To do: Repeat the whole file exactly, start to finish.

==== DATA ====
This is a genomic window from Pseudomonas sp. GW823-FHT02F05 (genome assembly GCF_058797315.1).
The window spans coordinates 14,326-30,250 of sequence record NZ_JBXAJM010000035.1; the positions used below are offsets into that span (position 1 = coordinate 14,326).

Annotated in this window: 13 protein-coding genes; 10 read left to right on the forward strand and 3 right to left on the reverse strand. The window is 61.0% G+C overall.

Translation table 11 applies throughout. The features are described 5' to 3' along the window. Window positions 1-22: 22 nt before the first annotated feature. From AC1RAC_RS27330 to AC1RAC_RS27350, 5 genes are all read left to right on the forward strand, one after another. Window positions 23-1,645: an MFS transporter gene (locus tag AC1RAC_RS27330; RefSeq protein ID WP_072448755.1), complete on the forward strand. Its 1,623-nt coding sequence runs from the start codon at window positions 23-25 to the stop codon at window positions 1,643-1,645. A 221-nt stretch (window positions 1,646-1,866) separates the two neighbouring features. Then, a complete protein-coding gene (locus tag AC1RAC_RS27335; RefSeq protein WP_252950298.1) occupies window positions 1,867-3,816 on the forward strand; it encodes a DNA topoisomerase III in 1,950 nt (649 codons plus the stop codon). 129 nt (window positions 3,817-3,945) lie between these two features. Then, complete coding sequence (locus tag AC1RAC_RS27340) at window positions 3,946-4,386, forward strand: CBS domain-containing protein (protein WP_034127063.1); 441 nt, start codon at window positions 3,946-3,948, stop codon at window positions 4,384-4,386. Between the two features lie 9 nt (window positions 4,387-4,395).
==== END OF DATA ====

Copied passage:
This is a genomic window from Pseudomonas sp. GW823-FHT02F05 (genome assembly GCF_058797315.1).
The window spans coordinates 14,326-30,250 of sequence record NZ_JBXAJM010000035.1; the positions used below are offsets into that span (position 1 = coordinate 14,326).

Annotated in this window: 13 protein-coding genes; 10 read left to right on the forward strand and 3 right to left on the reverse strand. The window is 61.0% G+C overall.

Translation table 11 applies throughout. The features are described 5' to 3' along the window. Window positions 1-22: 22 nt before the first annotated feature. From AC1RAC_RS27330 to AC1RAC_RS27350, 5 genes are all read left to right on the forward strand, one after another. Window positions 23-1,645: an MFS transporter gene (locus tag AC1RAC_RS27330; RefSeq protein ID WP_072448755.1), complete on the forward strand. Its 1,623-nt coding sequence runs from the start codon at window positions 23-25 to the stop codon at window positions 1,643-1,645. A 221-nt stretch (window positions 1,646-1,866) separates the two neighbouring features. Then, a complete protein-coding gene (locus tag AC1RAC_RS27335; RefSeq protein WP_252950298.1) occupies window positions 1,867-3,816 on the forward strand; it encodes a DNA topoisomerase III in 1,950 nt (649 codons plus the stop codon). 129 nt (window positions 3,817-3,945) lie between these two features. Then, complete coding sequence (locus tag AC1RAC_RS27340) at window positions 3,946-4,386, forward strand: CBS domain-containing protein (protein WP_034127063.1); 441 nt, start codon at window positions 3,946-3,948, stop codon at window positions 4,384-4,386. Between the two features lie 9 nt (window positions 4,387-4,395).